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Jan. 29 — A major outbreak of the Zika virus is unlikely to occur in the contiguous U.S., the head of the nation's infectious disease programs said Jan. 29.
Anthony S. Fauci, director of the National Institute of Allergy and Infectious Diseases, part of the National Institutes of Health, stopped short of saying an outbreak of the mosquito-borne virus—which has been spreading throughout the Americas and has been linked to a serious brain birth defect—would never occur. But he said past experience indicates the U.S. has been able to contain locally acquired cases of similar viruses.
“You never say never, and you never say always,” he said. “So what we do is we prepare for the possibility of a major outbreak. But in reality, you have to say, we believe—we don’t know, we believe—that it is unlikely that it would happen.”
At the same time, he said, the NIAID is working on developing vaccines, better diagnostic tests and better methods to limit or eradicate the mosquito that is transmitting Zika.
“You don’t just want to walk away and be very cavalier,” he said. “We’re doing everything that you would do if you were anticipating that there is going to be an outbreak.”
Fauci made his remarks during a luncheon organized by the Economic Club of Washington, a nonprofit business organization that holds forums on public policy issues. A Senate health panel announced the same day that it would hold a hearing on Zika, while another senator earlier called for emergency funding to develop a vaccine and treatment.
While there have been cases of U.S. travelers acquiring Zika abroad and bringing an infection home, the Centers for Disease Control and Prevention said there have been no reports of a Zika infection occurring within the continental U.S.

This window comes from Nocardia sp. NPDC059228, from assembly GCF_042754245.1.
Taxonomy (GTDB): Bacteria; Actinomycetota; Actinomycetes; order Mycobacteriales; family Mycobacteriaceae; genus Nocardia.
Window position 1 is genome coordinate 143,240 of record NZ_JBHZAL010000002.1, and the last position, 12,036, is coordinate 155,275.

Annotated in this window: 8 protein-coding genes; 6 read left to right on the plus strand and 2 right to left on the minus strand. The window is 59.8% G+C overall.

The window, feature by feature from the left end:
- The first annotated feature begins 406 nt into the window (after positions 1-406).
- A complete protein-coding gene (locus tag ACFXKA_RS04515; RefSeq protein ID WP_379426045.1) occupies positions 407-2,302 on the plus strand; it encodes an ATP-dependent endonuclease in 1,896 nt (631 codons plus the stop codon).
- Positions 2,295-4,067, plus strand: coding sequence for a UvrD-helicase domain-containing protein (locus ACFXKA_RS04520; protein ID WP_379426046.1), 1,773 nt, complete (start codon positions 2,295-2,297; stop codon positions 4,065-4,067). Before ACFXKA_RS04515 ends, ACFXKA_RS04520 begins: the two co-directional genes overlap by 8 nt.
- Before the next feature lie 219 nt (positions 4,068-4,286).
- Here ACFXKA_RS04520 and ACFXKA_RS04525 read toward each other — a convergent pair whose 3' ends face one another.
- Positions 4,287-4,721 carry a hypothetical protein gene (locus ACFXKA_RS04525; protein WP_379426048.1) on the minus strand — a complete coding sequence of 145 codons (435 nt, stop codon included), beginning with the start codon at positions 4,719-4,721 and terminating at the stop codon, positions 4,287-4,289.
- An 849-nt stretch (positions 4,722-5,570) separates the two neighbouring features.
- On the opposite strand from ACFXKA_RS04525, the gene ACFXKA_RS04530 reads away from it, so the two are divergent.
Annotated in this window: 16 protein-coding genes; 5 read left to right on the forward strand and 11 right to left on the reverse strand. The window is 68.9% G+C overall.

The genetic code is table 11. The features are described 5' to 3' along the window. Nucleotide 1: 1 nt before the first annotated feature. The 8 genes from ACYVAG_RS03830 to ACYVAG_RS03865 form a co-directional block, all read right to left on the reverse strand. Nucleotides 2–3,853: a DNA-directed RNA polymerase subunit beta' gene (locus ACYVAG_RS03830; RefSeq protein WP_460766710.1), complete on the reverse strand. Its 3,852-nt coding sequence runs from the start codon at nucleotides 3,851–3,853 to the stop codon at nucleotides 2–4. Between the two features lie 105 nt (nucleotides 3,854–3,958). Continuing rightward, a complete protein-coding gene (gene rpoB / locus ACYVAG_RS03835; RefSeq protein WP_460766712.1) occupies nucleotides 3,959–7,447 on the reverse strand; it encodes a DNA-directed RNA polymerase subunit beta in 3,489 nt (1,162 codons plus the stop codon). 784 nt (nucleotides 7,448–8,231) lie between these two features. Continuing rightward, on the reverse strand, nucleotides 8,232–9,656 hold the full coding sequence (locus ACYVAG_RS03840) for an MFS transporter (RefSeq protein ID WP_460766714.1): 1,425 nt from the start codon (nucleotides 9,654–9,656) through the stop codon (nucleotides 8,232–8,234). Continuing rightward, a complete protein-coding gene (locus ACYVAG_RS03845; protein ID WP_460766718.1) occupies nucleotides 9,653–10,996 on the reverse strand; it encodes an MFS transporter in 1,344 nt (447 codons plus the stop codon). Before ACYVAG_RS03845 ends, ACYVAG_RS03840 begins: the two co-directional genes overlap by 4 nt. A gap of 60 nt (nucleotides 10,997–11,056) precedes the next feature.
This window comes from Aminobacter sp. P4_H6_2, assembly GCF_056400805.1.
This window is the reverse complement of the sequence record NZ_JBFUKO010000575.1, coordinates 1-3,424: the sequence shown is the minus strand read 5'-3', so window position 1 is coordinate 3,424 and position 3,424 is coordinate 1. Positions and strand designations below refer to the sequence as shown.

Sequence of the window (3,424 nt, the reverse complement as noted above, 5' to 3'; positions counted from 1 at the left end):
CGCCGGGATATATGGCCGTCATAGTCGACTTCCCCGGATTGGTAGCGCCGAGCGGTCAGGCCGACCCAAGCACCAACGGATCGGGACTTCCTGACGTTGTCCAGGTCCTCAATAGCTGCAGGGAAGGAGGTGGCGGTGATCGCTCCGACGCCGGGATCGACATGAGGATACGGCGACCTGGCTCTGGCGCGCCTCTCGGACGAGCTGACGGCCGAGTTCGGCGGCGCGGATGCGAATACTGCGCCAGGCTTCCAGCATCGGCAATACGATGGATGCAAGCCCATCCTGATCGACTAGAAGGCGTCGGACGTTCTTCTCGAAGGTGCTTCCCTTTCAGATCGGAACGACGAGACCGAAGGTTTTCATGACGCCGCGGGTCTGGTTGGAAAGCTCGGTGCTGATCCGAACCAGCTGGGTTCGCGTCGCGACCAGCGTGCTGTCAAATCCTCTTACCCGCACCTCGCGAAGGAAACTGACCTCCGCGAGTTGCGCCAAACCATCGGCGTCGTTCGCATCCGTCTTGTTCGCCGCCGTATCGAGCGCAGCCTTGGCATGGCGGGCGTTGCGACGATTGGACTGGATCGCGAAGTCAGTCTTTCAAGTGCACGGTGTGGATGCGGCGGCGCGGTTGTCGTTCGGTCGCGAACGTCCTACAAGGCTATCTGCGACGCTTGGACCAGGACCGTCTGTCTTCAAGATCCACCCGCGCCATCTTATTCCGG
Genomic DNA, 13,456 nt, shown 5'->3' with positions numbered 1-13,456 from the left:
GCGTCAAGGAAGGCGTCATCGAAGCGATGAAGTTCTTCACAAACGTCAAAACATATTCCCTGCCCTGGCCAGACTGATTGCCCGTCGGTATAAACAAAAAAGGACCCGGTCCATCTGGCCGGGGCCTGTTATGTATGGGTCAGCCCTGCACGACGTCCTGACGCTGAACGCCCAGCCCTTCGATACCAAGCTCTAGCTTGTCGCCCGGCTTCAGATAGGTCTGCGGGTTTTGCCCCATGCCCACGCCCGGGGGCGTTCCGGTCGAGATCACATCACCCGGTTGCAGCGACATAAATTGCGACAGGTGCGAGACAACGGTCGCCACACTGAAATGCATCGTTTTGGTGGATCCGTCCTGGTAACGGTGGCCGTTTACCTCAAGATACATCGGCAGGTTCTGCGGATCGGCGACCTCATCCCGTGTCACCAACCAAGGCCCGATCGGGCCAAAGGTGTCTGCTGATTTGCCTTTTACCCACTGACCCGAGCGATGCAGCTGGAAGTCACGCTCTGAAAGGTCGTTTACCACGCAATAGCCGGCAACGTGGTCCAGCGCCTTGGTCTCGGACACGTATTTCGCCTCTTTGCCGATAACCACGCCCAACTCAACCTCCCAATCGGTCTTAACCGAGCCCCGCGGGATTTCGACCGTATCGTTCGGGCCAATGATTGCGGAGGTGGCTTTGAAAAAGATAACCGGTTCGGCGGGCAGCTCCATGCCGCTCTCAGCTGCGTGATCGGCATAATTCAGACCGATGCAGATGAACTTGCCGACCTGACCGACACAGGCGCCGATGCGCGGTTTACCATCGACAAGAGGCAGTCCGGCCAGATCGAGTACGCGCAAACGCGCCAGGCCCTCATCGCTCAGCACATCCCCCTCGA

Fauci said his assessment that a major outbreak is unlikely is based on past experience with handling locally acquired cases of the dengue virus, which falls into the same class of viruses and is transmitted by the same type of mosquito. There have been small, mini outbreaks in Florida and on the Gulf Coast of Texas of dengue fever, but he said those cases have been contained with public health interventions and by controlling the mosquito population.
“We’ve had these infections lapping on our shores for years and years and years,” he said about dengue. “And although we’ve had both imported cases and some locally acquired, we’ve not seen a major outbreak.”
But Fauci said Zika overall is “fundamentally less severe” than dengue or another mosquito-borne virus called chikungunya. When asked if he would recommend traveling to Brazil—where the first reports of the outbreak emerged—he said, “If you’re going to say, ‘Don’t go to Brazil because I’m afraid of getting Zika,' then you shouldn’t go to Brazil because you’re afraid of getting dengue, which is much more serious. The issue that’s the real issue is the pregnancy issue, and that should not be taken lightly.”
In a move Fauci described as “something they don't usually do,” the CDC issued a travel advisory that pregnant women consider postponing travel to any area where Zika virus transmission occurring. The advisory is due to reports of a birth defect in the brain, along with other poor pregnancy outcomes when the mother became infected with Zika.
Sen. Lamar Alexander (R-Tenn.), chairman of the Senate Health, Education, Labor, and Pensions Committee, said in a Jan. 29 statement that he and HELP ranking member Patty Murray (D-Wash.) plan to hold a hearing “very soon” on how Congress can support efforts to prevent further spread of the virus and protect families from being affected.
“The spread of the Zika virus in South America and other regions, affecting so many mothers and fathers and children, is heartbreaking and its threat to the United States is of big concern,” Alexander said.
Sen. Kirsten Gillibrand (D-N.Y.) also sent a letter to Fauci Jan. 28 urging him to prioritize research on ways to combat the spread of the virus. She also called on Senate appropriators to provide the NIAID with emergency funding to support the development of screening, treatment and prevention technologies.
“The imminent threat of Zika to the United States is deeply troubling, as are reports that the development of a vaccine could take as long as ten years,” she said.
To contact the reporter on this story: Jeannie Baumann in Washington at email@example.com
To contact the editor responsible for this story: Lee Barnes at firstname.lastname@example.org
More about the Zika virus from the CDC is available at http://www.cdc.gov/zika/geo/index.html.
The travel advisory is available at http://wwwnc.cdc.gov/travel/notices/alert/zika-virus-central-america.
The full text of Gillibrand's letter is available at http://1.usa.gov/1ZZdzvQ.
More information about Economic Club forums is available at https://www.economicclub.org/page.cfm/go/events/.
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